While the study results provide intriguing evidence that defects in microtubule organization and endocytosis might underlie the symptoms of intermediate CMT, further examination of the gene’s effects will be required given its broad variety of cellular functions, Vance said. Further work is also required to discern the role of dynamin 2 in the development or survival of peripheral blood cells and its connection to CMT.

The researchers predict the finding will also lead scientists to consider dynamin 2 from a whole different perspective -- opening up new avenues for study of a gene already in the scientific spotlight.

Collaborators on the study include Maher Noureddine, Sofia Oliviera, Marcy Speer, Judith Stenger, Margaret Pericak-Vance from the Duke Center for Human Genetics and their colleagues in Australia and Belgium. The research was supported by the "Association Belge contre les Maladies Neuromusculaires," the Fund for Scientific Research-Flanders, the Interuniversity Attraction Poles program P5/19 of the Belgian Federal Science Office, the Medical Foundation Queen Elisabeth, the Muscular Dystrophy Association, National Health and Medical Research Council of Australia, the National Institutes of Health, the Special Research Fund of the University of Antwerp, the University of Sydney, and donations from family members and friends of CMT families to the Center for Human Genetics.

Kendall Morgan | EurekAlert!
Further information:
http://www.dukemednews.org
http://www.duke.edu

More articles from Life Sciences:

nachricht Water forms 'spine of hydration' around DNA, group finds
26.05.2017 | Cornell University

nachricht How herpesviruses win the footrace against the immune system
26.05.2017 | Helmholtz-Zentrum für Infektionsforschung

All articles from Life Sciences >>>

The most recent press releases about innovation >>>

Die letzten 5 Focus-News des innovations-reports im Überblick:

Im Focus: Can the immune system be boosted against Staphylococcus aureus by delivery of messenger RNA?

Staphylococcus aureus is a feared pathogen (MRSA, multi-resistant S. aureus) due to frequent resistances against many antibiotics, especially in hospital infections. Researchers at the Paul-Ehrlich-Institut have identified immunological processes that prevent a successful immune response directed against the pathogenic agent. The delivery of bacterial proteins with RNA adjuvant or messenger RNA (mRNA) into immune cells allows the re-direction of the immune response towards an active defense against S. aureus. This could be of significant importance for the development of an effective vaccine. PLOS Pathogens has published these research results online on 25 May 2017.

Staphylococcus aureus (S. aureus) is a bacterium that colonizes by far more than half of the skin and the mucosa of adults, usually without causing infections....

Im Focus: A quantum walk of photons

Physicists from the University of Würzburg are capable of generating identical looking single light particles at the push of a button. Two new studies now demonstrate the potential this method holds.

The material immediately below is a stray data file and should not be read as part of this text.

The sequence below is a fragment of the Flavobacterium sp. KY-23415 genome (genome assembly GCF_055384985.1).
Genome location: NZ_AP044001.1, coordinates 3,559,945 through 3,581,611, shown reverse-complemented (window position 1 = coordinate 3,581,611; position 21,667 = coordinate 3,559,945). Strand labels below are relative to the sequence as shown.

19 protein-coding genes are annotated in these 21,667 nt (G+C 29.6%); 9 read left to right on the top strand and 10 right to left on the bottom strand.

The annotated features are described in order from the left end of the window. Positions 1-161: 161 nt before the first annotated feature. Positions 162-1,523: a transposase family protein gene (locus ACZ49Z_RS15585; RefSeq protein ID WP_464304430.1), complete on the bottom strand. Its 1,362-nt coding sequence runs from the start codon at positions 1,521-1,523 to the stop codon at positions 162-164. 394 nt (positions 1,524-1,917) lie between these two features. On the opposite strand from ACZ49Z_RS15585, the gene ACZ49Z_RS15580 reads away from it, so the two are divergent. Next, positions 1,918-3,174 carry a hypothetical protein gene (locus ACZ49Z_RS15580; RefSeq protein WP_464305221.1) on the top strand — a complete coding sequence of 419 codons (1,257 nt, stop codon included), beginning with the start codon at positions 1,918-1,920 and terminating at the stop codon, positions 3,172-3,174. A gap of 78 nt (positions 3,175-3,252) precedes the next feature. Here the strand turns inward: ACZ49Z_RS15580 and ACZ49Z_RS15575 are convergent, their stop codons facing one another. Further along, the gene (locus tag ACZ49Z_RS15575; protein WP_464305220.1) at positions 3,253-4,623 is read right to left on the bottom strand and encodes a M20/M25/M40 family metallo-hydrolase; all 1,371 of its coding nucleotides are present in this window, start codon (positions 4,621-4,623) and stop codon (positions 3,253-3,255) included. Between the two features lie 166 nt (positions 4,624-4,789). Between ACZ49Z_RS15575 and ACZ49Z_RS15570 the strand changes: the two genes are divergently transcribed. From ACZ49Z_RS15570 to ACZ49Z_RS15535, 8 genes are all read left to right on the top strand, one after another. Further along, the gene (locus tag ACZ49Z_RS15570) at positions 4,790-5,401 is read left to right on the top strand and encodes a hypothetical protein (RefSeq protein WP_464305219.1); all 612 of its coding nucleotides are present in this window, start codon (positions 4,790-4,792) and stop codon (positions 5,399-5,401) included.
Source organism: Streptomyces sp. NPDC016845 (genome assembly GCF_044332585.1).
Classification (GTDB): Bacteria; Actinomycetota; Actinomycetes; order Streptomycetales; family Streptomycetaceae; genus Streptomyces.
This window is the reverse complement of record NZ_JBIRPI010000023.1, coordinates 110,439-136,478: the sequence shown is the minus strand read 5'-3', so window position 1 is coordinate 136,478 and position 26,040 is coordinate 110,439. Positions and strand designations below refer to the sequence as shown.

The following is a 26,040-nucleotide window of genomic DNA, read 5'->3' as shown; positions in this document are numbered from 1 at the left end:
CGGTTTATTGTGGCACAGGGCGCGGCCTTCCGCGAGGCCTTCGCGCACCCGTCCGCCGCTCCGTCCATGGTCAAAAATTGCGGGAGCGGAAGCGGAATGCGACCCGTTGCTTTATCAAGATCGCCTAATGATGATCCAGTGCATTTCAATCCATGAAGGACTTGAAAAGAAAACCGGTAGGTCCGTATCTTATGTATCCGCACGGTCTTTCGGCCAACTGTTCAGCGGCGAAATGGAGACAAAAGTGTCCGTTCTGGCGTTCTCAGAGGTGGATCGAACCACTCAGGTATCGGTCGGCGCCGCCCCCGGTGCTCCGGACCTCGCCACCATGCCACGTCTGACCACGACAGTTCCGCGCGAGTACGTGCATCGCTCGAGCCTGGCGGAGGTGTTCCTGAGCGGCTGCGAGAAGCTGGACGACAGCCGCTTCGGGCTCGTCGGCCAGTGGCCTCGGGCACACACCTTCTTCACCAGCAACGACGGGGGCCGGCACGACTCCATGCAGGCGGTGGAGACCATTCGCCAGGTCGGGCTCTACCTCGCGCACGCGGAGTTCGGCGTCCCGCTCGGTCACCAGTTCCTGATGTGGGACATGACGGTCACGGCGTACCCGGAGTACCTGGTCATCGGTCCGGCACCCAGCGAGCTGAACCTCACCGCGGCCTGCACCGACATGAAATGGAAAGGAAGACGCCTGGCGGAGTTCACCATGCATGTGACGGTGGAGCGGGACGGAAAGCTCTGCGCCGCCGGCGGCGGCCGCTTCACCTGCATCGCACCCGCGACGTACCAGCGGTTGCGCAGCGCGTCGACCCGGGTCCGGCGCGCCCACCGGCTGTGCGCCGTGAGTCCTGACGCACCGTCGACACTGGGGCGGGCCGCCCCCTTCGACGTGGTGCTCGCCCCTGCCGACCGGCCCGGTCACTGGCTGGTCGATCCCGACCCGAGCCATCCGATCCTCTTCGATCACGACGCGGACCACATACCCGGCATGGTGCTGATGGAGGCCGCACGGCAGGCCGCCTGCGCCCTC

The quantum computer has fuelled the imagination of scientists for decades: It is based on fundamentally different phenomena than a conventional computer....

Im Focus: Turmoil in sluggish electrons’ existence

An international team of physicists has monitored the scattering behaviour of electrons in a non-conducting material in real-time. Their insights could be beneficial for radiotherapy.

We can refer to electrons in non-conducting materials as ‘sluggish’. Typically, they remain fixed in a location, deep inside an atomic composite. It is hence...

Im Focus: Wafer-thin Magnetic Materials Developed for Future Quantum Technologies

Two-dimensional magnetic structures are regarded as a promising material for new types of data storage, since the magnetic properties of individual molecular building blocks can be investigated and modified. For the first time, researchers have now produced a wafer-thin ferrimagnet, in which molecules with different magnetic centers arrange themselves on a gold surface to form a checkerboard pattern. Scientists at the Swiss Nanoscience Institute at the University of Basel and the Paul Scherrer Institute published their findings in the journal Nature Communications.

Ferrimagnets are composed of two centers which are magnetized at different strengths and point in opposing directions. Two-dimensional, quasi-flat ferrimagnets...

Im Focus: World's thinnest hologram paves path to new 3-D world

Nano-hologram paves way for integration of 3-D holography into everyday electronics

An Australian-Chinese research team has created the world's thinnest hologram, paving the way towards the integration of 3D holography into everyday...

All Focus news of the innovation-report >>>

Anzeige

Anzeige

Event News

Marine Conservation: IASS Contributes to UN Ocean Conference in New York on 5-9 June

24.05.2017 | Event News

AWK Aachen Machine Tool Colloquium 2017: Internet of Production for Agile Enterprises

23.05.2017 | Event News

Dortmund MST Conference presents Individualized Healthcare Solutions with micro and nanotechnology

22.05.2017 | Event News

 
Latest News

How herpesviruses win the footrace against the immune system

26.05.2017 | Life Sciences

Water forms 'spine of hydration' around DNA, group finds

26.05.2017 | Life Sciences

First Juno science results supported by University of Leicester's Jupiter 'forecast'

26.05.2017 | Physics and Astronomy

VideoLinks
B2B-VideoLinks
More VideoLinks >>>